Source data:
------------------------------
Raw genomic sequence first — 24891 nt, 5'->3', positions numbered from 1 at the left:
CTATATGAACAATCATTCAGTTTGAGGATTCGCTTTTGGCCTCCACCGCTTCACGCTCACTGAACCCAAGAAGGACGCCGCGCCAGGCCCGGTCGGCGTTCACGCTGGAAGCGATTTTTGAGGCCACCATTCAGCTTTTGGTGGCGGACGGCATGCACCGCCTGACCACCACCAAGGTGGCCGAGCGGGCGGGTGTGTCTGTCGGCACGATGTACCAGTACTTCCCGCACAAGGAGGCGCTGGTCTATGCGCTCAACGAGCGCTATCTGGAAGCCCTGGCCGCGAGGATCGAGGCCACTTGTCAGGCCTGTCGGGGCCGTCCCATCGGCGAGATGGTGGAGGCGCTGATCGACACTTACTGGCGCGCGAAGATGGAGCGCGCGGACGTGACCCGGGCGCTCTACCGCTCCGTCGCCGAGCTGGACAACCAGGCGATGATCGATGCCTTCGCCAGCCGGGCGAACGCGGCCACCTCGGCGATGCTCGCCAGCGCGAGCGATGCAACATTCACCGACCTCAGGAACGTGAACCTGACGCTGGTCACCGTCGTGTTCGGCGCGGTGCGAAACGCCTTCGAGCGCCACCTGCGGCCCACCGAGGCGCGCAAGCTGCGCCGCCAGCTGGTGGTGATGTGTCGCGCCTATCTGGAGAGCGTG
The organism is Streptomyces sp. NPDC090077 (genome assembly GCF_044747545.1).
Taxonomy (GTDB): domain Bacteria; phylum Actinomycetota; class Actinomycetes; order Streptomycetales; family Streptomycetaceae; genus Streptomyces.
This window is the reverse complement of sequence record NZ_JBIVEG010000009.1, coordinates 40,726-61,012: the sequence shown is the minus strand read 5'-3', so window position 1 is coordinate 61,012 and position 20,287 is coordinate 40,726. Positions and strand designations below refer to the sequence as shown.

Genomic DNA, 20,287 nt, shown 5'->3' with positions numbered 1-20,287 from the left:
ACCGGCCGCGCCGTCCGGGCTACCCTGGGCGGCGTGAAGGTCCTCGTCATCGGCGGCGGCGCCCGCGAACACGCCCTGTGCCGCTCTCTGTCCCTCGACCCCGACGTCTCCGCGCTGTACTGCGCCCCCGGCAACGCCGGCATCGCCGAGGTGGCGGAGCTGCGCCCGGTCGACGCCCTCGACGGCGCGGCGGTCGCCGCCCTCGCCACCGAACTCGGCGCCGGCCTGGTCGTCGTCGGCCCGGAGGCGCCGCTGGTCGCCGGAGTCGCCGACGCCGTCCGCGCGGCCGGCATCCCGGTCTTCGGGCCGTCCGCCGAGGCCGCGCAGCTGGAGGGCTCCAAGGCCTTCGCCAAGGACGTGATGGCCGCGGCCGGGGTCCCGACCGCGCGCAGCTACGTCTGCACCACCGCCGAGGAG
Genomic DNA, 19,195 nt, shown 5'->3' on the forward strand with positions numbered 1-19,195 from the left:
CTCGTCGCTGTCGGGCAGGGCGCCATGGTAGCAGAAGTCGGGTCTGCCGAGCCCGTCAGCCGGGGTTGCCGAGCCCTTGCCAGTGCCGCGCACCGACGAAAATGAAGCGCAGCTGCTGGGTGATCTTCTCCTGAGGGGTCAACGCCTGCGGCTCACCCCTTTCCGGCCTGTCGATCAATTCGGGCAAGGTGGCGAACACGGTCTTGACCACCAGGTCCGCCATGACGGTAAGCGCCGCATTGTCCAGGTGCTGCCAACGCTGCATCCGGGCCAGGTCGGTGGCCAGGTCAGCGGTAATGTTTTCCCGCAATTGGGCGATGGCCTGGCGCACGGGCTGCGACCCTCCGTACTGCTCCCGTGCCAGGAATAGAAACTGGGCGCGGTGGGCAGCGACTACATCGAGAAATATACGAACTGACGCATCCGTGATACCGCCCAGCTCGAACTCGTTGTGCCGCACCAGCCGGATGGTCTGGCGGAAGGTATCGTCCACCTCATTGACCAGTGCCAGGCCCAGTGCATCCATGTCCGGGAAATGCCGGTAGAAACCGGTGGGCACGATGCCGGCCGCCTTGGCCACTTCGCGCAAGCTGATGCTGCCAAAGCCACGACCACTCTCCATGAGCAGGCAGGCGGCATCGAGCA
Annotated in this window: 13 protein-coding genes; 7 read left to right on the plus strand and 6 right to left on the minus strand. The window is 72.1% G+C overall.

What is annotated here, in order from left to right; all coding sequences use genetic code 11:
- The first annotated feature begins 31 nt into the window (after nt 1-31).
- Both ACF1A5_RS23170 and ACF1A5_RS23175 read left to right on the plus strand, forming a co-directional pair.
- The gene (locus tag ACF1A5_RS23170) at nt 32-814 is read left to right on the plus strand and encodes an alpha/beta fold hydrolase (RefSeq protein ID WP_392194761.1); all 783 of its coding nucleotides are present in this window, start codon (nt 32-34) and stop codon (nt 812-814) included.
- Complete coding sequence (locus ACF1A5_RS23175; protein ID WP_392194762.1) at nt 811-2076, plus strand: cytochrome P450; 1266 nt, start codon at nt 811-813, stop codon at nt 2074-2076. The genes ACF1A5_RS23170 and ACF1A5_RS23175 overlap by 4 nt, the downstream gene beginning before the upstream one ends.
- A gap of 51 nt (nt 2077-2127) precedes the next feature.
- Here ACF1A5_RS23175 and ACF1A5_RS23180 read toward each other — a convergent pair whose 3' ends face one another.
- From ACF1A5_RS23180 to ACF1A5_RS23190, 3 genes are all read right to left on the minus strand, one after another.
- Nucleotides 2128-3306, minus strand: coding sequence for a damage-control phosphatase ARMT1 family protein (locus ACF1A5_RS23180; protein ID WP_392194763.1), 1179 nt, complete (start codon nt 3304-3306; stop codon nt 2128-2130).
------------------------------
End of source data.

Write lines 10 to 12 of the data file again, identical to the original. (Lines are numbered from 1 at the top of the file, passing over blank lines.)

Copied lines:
Annotated in this window: 13 protein-coding genes; 7 read left to right on the plus strand and 6 right to left on the minus strand. The window is 72.1% G+C overall.

What is annotated here, in order from left to right; all coding sequences use genetic code 11:
- The first annotated feature begins 31 nt into the window (after nt 1-31).